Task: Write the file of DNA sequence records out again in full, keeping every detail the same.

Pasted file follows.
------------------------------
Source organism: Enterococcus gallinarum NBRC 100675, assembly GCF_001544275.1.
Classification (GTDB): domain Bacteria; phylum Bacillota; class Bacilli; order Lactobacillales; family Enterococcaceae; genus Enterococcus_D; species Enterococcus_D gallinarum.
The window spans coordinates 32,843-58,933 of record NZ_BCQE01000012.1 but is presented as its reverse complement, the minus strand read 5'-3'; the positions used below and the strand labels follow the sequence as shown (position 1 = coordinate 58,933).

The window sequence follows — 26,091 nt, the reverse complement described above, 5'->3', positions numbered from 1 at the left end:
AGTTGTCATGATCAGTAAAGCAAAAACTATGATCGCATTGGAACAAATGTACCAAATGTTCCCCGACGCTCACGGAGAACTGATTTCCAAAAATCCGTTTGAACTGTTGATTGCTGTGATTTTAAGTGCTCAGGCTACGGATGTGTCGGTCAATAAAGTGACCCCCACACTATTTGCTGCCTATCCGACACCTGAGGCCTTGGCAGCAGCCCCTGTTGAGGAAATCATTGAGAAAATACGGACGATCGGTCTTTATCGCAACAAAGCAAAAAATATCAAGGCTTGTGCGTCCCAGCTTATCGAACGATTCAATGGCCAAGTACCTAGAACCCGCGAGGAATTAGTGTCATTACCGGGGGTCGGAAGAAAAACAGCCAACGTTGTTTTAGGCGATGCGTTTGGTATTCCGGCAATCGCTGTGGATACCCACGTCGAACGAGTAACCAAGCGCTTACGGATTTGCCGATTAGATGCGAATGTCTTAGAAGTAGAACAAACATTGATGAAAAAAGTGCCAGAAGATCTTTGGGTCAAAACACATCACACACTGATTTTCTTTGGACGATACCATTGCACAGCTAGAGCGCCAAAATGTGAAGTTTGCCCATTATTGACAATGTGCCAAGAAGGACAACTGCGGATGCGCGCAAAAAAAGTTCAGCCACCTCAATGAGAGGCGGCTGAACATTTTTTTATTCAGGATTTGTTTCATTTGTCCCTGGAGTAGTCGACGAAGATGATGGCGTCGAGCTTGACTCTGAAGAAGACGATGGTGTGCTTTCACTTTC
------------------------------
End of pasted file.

Source organism: Enterococcus gallinarum NBRC 100675, assembly GCF_001544275.1.
Classification (GTDB): domain Bacteria; phylum Bacillota; class Bacilli; order Lactobacillales; family Enterococcaceae; genus Enterococcus_D; species Enterococcus_D gallinarum.
The window spans coordinates 32,843-58,933 of record NZ_BCQE01000012.1 but is presented as its reverse complement, the minus strand read 5'-3'; the positions used below and the strand labels follow the sequence as shown (position 1 = coordinate 58,933).

The window sequence follows — 26,091 nt, the reverse complement described above, 5'->3', positions numbered from 1 at the left end:
AGTTGTCATGATCAGTAAAGCAAAAACTATGATCGCATTGGAACAAATGTACCAAATGTTCCCCGACGCTCACGGAGAACTGATTTCCAAAAATCCGTTTGAACTGTTGATTGCTGTGATTTTAAGTGCTCAGGCTACGGATGTGTCGGTCAATAAAGTGACCCCCACACTATTTGCTGCCTATCCGACACCTGAGGCCTTGGCAGCAGCCCCTGTTGAGGAAATCATTGAGAAAATACGGACGATCGGTCTTTATCGCAACAAAGCAAAAAATATCAAGGCTTGTGCGTCCCAGCTTATCGAACGATTCAATGGCCAAGTACCTAGAACCCGCGAGGAATTAGTGTCATTACCGGGGGTCGGAAGAAAAACAGCCAACGTTGTTTTAGGCGATGCGTTTGGTATTCCGGCAATCGCTGTGGATACCCACGTCGAACGAGTAACCAAGCGCTTACGGATTTGCCGATTAGATGCGAATGTCTTAGAAGTAGAACAAACATTGATGAAAAAAGTGCCAGAAGATCTTTGGGTCAAAACACATCACACACTGATTTTCTTTGGACGATACCATTGCACAGCTAGAGCGCCAAAATGTGAAGTTTGCCCATTATTGACAATGTGCCAAGAAGGACAACTGCGGATGCGCGCAAAAAAAGTTCAGCCACCTCAATGAGAGGCGGCTGAACATTTTTTTATTCAGGATTTGTTTCATTTGTCCCTGGAGTAGTCGACGAAGATGATGGCGTCGAGCTTGACTCTGAAGAAGACGATGGTGTGCTTTCACTTTC